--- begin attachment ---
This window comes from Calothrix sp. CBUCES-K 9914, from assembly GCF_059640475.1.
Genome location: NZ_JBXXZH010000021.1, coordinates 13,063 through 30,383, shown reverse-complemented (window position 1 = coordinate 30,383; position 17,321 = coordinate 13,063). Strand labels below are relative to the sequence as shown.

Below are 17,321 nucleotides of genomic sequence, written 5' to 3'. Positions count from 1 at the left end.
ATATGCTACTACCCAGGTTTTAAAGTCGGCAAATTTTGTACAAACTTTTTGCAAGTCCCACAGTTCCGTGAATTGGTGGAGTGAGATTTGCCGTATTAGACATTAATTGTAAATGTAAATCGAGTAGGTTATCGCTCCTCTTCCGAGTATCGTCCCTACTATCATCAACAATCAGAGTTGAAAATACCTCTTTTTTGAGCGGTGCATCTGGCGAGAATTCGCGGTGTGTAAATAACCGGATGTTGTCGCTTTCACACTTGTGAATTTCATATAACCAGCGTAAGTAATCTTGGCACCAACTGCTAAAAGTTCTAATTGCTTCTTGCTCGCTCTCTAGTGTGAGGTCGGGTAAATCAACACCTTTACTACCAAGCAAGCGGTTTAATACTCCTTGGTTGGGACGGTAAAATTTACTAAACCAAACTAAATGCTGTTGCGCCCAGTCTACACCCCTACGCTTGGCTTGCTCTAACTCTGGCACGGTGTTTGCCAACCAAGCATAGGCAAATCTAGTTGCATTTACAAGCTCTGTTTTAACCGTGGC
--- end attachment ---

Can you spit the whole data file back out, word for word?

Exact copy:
This window comes from Calothrix sp. CBUCES-K 9914, from assembly GCF_059640475.1.
Genome location: NZ_JBXXZH010000021.1, coordinates 13,063 through 30,383, shown reverse-complemented (window position 1 = coordinate 30,383; position 17,321 = coordinate 13,063). Strand labels below are relative to the sequence as shown.

Below are 17,321 nucleotides of genomic sequence, written 5' to 3'. Positions count from 1 at the left end.
ATATGCTACTACCCAGGTTTTAAAGTCGGCAAATTTTGTACAAACTTTTTGCAAGTCCCACAGTTCCGTGAATTGGTGGAGTGAGATTTGCCGTATTAGACATTAATTGTAAATGTAAATCGAGTAGGTTATCGCTCCTCTTCCGAGTATCGTCCCTACTATCATCAACAATCAGAGTTGAAAATACCTCTTTTTTGAGCGGTGCATCTGGCGAGAATTCGCGGTGTGTAAATAACCGGATGTTGTCGCTTTCACACTTGTGAATTTCATATAACCAGCGTAAGTAATCTTGGCACCAACTGCTAAAAGTTCTAATTGCTTCTTGCTCGCTCTCTAGTGTGAGGTCGGGTAAATCAACACCTTTACTACCAAGCAAGCGGTTTAATACTCCTTGGTTGGGACGGTAAAATTTACTAAACCAAACTAAATGCTGTTGCGCCCAGTCTACACCCCTACGCTTGGCTTGCTCTAACTCTGGCACGGTGTTTGCCAACCAAGCATAGGCAAATCTAGTTGCATTTACAAGCTCTGTTTTAACCGTGGC